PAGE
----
Come Together

Jewish Light Editorial

Mergers, consolidations and collaborations have taken center stage in the local Jewish community over the past several years (see related story on Page 1).

At the merger level, we’ve seen two Conservative synagogues come together to form a new entity, Reform and Conservative day schools combine; and most recently, two large Reform congregations (Shaare Emeth and Temple Israel) announced plans to pursue a consolidation of some kind.

This list is hardly exclusive, as a variety of groups have looked critically at how various forms of collaboration can further their strategic goals. With resources so precious, it’s no wonder that partnership has started to trump competition as the preferred model de jour.

What does all this mean for the community in the long run? It’s very hard to say. In some ways, St. Louis Judaism is very much like the world around it, and in others, it’s quite different.

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The Jewish community shares the same travails that are plaguing other religious denominations. Studies published by the Pew Forum on Religion & Public Life show that organized religion is facing a general decline, with most groups facing a decline to some degree.

The October 2012 study stated a conclusion that many of us may sense from personal experience but which is clearly validated by the numbers, namely, that affiliation with religious institutions is declining overall: “In the last five years alone, the unaffiliated have increased from just over 15 percent to just under 20 percent of all U.S. adults.”

This trend may be more consistent with an antagonism toward institutions than devotion, as almost 70 percent of the estimated 44 million unaffiliated adults in the nation believe in God. One inference in this direction is that according to Pew, 88 percent of those considered unaffiliated are not looking for a religion that is “right for them.”

When the organized Jewish community devotes significant attention and resources to attract younger adults to a synagogue or other connection to Jewish life, it is another echo of the overall picture. Says Pew: “Among the youngest Millennials (those ages 18-22, who were minors in 2007 and thus not eligible to be interviewed in Pew Research Center surveys conducted that year), fully one-third (34 percent) are religiously unaffiliated, compared with about one-in-10 members of the Silent Generation (9 percent) and one-in-20 members of the World War II-era Greatest Generation (5 percent).”

It is against this backdrop that Jewish institutions must face realities about religious affiliation, and it is not a pretty picture. Fewer bodies and fewer funds to fuel the same number of agencies, institutions and synagogues presents a recipe for failure. Thus, there’s a need for aggressive analysis and extremely tough decisions about the survival of traditional groups, programs and projects.

A strength of the St. Louis Jewish community over the last three years has been to come to grips with many of the issues associated with the overall and Jewish trends. While mergers and other combinations can result in painful decisions about historic cultures and family ties, the alternative reality — failure, dissolution and nonexistence — is often far more damaging to those involved.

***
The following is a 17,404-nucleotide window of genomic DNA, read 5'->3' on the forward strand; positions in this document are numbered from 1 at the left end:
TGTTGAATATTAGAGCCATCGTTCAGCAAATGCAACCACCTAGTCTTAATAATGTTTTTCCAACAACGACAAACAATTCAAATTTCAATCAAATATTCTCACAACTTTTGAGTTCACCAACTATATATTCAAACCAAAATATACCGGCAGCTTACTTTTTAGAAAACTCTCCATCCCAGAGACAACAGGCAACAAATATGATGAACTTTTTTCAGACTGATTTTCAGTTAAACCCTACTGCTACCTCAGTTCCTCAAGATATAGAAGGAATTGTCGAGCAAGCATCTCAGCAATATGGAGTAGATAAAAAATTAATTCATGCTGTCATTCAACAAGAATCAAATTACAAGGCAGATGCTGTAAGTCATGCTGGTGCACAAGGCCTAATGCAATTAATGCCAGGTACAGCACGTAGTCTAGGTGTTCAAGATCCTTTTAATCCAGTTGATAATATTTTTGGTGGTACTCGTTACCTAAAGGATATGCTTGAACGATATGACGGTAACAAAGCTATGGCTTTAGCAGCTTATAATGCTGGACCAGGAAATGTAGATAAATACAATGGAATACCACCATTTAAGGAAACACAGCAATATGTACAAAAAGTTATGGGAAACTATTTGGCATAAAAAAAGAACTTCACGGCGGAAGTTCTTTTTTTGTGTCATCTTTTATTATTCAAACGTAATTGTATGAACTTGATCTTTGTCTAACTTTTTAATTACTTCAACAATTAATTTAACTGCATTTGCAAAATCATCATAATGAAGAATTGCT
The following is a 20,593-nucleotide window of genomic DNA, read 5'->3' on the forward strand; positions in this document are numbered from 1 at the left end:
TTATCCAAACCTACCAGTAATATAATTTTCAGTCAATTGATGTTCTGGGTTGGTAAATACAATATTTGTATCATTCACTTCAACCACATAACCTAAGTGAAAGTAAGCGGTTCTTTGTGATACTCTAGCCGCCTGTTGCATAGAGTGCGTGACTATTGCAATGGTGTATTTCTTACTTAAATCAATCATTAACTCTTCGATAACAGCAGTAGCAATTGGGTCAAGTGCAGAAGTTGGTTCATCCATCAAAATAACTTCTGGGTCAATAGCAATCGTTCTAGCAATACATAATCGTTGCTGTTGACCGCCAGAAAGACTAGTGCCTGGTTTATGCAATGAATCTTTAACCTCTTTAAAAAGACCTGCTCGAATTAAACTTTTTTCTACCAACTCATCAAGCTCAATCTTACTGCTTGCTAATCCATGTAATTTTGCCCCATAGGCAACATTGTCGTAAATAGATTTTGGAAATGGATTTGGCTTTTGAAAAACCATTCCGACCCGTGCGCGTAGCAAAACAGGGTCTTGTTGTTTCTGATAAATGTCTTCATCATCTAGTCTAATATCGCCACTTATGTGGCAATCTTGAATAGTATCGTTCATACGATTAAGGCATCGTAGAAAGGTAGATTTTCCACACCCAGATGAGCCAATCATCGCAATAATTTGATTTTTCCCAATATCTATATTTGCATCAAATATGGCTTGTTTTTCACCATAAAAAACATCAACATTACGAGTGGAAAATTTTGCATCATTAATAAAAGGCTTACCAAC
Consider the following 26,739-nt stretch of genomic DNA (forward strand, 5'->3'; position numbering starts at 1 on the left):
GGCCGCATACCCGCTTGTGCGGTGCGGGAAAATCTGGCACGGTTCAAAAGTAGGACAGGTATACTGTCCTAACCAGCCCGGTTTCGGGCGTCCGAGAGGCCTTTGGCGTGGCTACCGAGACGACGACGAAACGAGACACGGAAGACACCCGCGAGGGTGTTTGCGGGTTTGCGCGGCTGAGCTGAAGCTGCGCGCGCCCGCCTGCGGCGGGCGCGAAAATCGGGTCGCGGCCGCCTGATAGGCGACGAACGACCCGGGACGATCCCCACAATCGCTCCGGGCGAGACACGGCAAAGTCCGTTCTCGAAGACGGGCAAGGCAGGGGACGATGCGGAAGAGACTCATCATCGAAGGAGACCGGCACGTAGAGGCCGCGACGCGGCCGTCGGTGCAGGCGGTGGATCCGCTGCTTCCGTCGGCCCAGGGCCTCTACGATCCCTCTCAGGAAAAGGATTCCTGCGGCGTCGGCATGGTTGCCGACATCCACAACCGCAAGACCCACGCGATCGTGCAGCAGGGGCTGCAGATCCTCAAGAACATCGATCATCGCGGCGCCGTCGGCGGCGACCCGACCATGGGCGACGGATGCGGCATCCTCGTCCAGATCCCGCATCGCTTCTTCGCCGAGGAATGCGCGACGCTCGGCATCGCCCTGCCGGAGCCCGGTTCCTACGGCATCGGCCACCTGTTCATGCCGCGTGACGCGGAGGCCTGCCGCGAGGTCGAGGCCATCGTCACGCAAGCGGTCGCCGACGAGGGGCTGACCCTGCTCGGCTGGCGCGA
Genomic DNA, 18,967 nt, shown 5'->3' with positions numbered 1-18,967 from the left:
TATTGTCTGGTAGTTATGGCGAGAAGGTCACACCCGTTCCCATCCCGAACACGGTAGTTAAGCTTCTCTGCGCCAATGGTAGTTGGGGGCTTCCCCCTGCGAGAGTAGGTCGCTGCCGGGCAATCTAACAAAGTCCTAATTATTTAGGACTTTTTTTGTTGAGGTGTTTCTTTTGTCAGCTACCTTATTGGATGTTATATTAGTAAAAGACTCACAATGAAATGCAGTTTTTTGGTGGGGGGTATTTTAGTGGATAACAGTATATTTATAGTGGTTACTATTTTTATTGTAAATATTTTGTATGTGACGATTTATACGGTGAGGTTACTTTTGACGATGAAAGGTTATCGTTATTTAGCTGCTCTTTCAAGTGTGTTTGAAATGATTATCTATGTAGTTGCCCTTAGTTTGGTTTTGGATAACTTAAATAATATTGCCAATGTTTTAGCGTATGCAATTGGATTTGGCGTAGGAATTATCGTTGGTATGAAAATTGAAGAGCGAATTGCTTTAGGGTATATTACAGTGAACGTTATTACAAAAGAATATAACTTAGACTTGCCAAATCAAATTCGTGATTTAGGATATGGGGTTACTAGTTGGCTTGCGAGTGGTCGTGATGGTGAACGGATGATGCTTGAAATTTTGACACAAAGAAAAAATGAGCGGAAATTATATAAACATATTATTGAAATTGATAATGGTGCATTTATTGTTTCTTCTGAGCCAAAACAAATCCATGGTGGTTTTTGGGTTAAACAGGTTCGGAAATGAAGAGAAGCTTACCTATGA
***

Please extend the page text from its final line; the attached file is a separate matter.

We’ve come a long way in a short period of time, and by no means are we done. Every organization owes it to its leaders, constituents and supporters to fairly assess its place in the community, what it offers spiritually, culturally and connectively, with a brutally honest assessment to shape the way for future success, either in present form or otherwise.

This responsibility must be shared by all groups in the community — synagogues, schools, the Jewish Federation and its constituent agencies (including us, of course) and others — as we together determine how Judaism can prosper and grow in St. Louis.

The future can be promising under a variety of circumstances. According to a study by the UJA-Federation of New York, the Big Apple’s Jewish population has grown recently, in part due to the increase in Hasidic and other Orthodox populations. And in Cleveland, a major demographic study completed last year surprisingly showed that the community’s Jewish population was overall about the same size as it was at the time of the last study in 1996. Increase in the Orthodox population there was estimated during the period at about 2,200, so there were also many other factors associated with the stability.

We congratulate those in St. Louis Jewish institutions who have led the way to challenge traditional norms and encourage fresh views on how our community should be shaped going forward. There will be continued mourning as we ache for what once was, but only by passing through some of those hurdles can we face the challenges of the future. We urge relentless and courageous vision and action to engage the dialogue essential to pursuing our future Jewish dreams.